• Every stair needs a graspable handrail (a round handrail with a diameter of about 1 1/2 inch). Note that a graspable handrail isn’t the same thing as the rail at the top of a guard. The height of a handrail should be 34 to 38 inches above the tread nosing.
  • Risers need to have a consistent height. It’s dangerous for the stair's top riser or bottom riser to have a different height from the other risers. Carpenters who cut and install stringers sometimes fail to consider all of the relevant details, which may include the thickness of the subfloor on both floors, the thickness of the finish flooring on both floors, the thickness of the rough treads (if any), and the thickness of the finish treads. Before you cut those beautiful knot-free 2x12s, spend plenty of time with a clean sheet of paper and a sharp pencil.
  • Changes in elevation that require one or two risers are dangerous. Either create a difference in elevation that requires a minimum of three risers, or bring up the flooring height of the lower room to the same elevation as the higher room.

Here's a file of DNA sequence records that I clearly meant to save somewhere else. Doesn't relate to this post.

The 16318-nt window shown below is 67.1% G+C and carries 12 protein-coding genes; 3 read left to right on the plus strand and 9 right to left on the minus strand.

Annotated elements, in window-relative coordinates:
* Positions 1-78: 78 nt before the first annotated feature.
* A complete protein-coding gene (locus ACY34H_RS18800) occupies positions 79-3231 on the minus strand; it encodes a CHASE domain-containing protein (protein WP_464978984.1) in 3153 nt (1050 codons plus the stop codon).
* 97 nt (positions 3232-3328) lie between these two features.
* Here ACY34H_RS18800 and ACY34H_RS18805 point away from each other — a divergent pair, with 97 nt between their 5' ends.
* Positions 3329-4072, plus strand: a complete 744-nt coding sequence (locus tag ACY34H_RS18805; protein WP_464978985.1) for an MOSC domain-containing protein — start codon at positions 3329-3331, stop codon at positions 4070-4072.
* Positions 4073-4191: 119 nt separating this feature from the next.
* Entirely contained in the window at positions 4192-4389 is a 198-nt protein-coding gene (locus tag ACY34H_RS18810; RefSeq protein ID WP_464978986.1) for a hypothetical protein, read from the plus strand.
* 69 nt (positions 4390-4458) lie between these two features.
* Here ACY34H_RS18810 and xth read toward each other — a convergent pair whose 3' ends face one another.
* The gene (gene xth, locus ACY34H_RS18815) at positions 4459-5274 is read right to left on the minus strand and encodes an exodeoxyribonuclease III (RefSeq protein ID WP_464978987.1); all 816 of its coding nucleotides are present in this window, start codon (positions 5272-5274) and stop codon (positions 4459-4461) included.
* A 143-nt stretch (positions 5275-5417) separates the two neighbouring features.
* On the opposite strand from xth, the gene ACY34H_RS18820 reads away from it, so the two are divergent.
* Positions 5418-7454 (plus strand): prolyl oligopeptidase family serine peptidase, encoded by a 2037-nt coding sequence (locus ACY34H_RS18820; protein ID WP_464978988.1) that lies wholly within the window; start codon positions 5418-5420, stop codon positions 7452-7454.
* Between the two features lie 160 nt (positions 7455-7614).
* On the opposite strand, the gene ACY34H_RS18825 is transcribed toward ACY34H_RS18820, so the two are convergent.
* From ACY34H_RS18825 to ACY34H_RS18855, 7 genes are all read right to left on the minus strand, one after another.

• Design and install good lighting for your stairs. With stairs, more illumination is always better than less. You can provide lighting from above, or use special wall-mounted stair lights near the treads. Don’t install sconces — they get in the way when you move furniture.
  • Aim for 7-11 stairs: that is, stairs with a riser height that is close to 7 inches and a tread depth that is close to 11 inches. Although this principle requires more area than code-minimum stairs with 7 3/4 inch risers and 10 inch treads, the result is safer stairs.

The 7-11 controversy